This post is part of a special Huffington Post series, "Invisible Casualties," in which we shine a spotlight on suicide-prevention efforts within the military. Every weekday in September, we'll feature a different blog post by someone who is either an expert in the field, who has been affected by a suicide, or who has contemplated suicide. To see all the posts in the series, as well as original reporting, audio and video, click here.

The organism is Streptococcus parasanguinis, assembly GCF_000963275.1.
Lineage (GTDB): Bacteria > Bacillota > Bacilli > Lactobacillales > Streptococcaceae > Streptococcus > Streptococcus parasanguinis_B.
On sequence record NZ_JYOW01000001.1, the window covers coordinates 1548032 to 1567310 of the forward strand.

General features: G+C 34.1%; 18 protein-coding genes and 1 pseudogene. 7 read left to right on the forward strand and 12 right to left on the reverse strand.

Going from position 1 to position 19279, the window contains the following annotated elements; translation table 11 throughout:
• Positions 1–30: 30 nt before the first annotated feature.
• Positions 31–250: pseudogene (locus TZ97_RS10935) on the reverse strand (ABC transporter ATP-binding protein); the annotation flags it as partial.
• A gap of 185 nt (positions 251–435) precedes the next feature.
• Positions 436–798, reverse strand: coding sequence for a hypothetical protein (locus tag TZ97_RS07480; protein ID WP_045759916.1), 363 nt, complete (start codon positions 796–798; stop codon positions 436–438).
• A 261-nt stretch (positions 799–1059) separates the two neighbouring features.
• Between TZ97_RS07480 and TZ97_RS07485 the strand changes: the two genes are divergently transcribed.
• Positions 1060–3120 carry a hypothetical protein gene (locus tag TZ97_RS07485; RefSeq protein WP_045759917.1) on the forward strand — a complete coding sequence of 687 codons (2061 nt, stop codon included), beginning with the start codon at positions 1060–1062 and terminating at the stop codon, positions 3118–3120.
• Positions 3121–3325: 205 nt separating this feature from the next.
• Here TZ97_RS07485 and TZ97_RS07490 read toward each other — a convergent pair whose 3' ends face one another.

If you or someone you know would like to contribute to our series, send an email to firstname.lastname@example.org.
And please, if you or someone you know needs help, call the national crisis line for the military and veterans, 1-800-273-8255, or send a text to 838255.
This story appears in special Labor Day issue of our weekly iPad magazine, Huffington, in the iTunes App store, available Friday, August 30.